Diplomats raise money for multiple sclerosis
Sep. 25, 1997
WASHINGTON (AP) _ The capital's diplomatic corps turned out in dinner jackets and ball gowns at red rose-decorated tables in a hotel ballroom for a benefit held in their honor by the National Multiple Sclerosis Society.
They were joined Wednesday night by politicians and company executives at an event that kicks off the embassy season,celebrating the good citizen role the diplomats play in supporting community causes and fund raising.
``The atmosphere and the camaraderie are special on this occasion,''said Joseph Edsel Edmunds, ambassador from Saint Lucia and acting head of the diplomatic corps. ``We can meet our colleagues in an informal setting and all in aid of a good cause.''
New envoys to the capital _ there are 37 this year _ are introduced and asked to join their more senior counterparts in a traditional ambassador's waltz that starts the evening.
It's not just a social occasion. Georgian Foreign Minister Irakli Menagarishvili, who is visiting, had a brief conversation with Rep. Benjamin Gilman, R-N.Y.,chairman of the House International Relations Committee.
But the politicians relax as well. Sen Joseph Lieberman, D-Conn., brought his mother Marcia from Stamford, Conn.
Welcoming the guests in a floor length red dress, Linda Jenckes ,chairman of the society's board of trustees, said there was new hope in finding a cure for multiple sclerosis.
``Recent research trials have recognized four new drug treatments that affect the course of the disease,'' she said. While they are not a cure, '' they do provide hope and help to millions of people.''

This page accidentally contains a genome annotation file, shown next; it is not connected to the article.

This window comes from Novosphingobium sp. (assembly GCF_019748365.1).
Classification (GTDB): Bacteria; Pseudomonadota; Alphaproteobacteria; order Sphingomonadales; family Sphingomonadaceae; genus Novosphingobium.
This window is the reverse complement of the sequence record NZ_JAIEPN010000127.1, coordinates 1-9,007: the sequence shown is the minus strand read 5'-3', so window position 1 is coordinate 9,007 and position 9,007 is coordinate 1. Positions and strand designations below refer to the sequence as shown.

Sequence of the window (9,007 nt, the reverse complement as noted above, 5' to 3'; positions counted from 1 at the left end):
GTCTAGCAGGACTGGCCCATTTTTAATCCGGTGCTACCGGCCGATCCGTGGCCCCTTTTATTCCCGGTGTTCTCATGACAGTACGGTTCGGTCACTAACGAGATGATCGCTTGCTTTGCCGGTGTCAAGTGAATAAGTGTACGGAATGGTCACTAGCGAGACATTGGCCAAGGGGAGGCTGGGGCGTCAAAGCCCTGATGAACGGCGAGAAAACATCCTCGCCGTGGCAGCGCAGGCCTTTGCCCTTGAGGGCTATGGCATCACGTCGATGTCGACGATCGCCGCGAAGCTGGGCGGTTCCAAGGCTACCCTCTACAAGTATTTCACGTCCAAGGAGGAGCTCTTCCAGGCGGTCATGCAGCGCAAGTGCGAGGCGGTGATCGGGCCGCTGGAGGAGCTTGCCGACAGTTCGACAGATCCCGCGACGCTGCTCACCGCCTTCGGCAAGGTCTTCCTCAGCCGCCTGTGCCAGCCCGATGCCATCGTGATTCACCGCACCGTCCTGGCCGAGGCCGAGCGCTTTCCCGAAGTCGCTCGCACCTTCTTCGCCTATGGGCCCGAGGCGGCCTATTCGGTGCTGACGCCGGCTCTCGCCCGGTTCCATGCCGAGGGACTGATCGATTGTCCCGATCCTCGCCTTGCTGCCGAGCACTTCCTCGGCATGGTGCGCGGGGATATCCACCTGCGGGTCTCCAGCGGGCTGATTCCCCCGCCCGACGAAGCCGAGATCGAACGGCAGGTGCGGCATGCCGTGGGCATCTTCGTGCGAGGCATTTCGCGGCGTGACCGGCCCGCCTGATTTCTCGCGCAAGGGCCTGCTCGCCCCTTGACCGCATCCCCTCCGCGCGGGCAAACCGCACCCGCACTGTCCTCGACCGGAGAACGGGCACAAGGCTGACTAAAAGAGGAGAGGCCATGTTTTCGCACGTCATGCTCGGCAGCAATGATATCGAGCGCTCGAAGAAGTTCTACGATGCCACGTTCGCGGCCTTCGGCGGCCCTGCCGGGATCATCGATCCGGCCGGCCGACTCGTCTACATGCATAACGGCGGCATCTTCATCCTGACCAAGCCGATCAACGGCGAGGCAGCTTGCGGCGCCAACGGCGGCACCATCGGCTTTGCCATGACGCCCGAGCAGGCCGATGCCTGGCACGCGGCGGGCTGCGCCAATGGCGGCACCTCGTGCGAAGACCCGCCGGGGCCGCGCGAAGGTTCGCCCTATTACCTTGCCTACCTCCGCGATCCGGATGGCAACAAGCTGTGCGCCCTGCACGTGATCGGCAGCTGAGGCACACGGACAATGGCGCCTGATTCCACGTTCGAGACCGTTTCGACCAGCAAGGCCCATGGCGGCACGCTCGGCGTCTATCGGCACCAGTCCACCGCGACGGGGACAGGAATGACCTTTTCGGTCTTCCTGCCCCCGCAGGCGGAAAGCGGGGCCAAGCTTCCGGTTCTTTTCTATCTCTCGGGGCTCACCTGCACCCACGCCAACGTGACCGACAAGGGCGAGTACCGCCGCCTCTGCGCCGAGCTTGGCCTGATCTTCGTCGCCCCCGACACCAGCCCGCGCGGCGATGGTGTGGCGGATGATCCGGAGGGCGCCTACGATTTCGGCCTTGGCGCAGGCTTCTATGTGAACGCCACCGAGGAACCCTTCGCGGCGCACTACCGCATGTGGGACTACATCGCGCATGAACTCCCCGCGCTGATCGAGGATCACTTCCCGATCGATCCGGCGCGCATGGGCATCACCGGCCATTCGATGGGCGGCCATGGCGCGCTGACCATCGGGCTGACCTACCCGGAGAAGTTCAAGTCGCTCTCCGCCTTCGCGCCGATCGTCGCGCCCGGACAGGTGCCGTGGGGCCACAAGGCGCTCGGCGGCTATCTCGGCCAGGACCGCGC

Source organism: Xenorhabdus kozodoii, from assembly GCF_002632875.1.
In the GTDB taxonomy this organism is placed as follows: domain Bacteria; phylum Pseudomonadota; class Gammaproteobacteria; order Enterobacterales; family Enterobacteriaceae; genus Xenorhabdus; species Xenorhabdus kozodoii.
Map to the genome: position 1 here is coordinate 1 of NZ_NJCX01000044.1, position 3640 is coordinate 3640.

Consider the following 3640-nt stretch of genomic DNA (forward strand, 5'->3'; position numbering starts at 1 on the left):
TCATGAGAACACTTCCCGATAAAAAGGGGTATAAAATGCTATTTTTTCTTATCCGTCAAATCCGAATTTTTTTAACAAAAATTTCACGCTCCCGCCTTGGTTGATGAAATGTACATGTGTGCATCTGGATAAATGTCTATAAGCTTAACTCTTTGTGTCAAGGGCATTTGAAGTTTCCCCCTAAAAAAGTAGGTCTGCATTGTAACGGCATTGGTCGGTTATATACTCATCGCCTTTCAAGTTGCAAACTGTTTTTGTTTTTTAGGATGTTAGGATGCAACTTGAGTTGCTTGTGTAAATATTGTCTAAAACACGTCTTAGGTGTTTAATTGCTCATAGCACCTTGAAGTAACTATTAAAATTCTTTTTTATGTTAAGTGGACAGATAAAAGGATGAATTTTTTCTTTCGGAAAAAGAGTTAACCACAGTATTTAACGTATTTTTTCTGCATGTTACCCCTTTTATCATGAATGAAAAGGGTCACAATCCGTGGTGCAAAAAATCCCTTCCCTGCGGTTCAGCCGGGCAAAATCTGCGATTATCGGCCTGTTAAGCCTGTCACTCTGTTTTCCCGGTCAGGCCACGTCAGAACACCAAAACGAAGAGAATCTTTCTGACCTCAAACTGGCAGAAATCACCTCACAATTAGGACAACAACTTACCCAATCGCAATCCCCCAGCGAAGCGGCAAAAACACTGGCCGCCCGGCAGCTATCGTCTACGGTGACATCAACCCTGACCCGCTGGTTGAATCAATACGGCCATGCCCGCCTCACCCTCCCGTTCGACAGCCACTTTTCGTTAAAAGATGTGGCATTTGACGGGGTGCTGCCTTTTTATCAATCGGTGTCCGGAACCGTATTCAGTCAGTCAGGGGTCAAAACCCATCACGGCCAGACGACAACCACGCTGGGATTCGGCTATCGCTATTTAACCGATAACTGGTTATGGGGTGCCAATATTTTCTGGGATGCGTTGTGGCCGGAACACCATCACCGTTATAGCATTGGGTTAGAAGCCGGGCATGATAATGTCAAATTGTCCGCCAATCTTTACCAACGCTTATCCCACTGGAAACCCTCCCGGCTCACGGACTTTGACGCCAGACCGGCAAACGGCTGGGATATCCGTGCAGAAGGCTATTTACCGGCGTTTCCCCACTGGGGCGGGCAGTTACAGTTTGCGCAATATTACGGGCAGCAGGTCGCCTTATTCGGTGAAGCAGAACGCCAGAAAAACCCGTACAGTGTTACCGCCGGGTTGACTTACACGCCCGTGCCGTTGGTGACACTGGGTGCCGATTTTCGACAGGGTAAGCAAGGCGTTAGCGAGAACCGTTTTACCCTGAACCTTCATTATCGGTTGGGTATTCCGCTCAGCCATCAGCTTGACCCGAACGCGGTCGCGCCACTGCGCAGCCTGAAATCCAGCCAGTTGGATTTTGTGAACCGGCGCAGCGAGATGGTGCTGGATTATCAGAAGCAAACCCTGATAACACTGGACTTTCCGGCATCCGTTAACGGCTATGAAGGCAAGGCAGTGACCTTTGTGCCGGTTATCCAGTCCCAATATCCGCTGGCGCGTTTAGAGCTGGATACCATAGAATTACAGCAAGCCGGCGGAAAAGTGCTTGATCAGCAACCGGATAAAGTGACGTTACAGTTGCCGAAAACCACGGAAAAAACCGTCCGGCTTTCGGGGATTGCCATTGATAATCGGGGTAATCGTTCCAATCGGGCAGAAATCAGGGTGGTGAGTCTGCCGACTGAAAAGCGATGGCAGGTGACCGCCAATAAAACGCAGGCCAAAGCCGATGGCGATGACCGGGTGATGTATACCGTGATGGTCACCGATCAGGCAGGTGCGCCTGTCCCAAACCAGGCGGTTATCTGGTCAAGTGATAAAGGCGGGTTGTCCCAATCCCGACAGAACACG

The drugs are produced in the United States, Germany, Israel and Ireland and three of them have already been approved by the Food and Drug Administration.
In 10 years, scientists believe, 80 percent of the disease's symptoms will be under control.
``Let's hope there will be an ambassador's ball soon when we can celebrate a victory over MS,'' said Toby Webb, executive vice president of Bell Atlantic, which has sponsored the event for the past three years.
The National Multiple Sclerosis Society took over the ball 19 years ago from the White House when President Jimmy Carter simplified the executive office's social duties.
Last year the ball raised $500,000 and was expected to do as well this year.
A silent auction of more than 80 gifts includes round trip air tickets to India and Brazil, a moonlight dinner cruise for 20 on the Potomac river, tickets to next year's Masters golf tournament, weekend passes to Disney World, a scrimshawed sperm whale tooth and two puppies who put in an appearance at the dinner.
The 4,500 roses came from Colombia and band leader David White said Latin American ambassadors had requested tangos and cha-chas for an older crowd that obviously knew how to dance.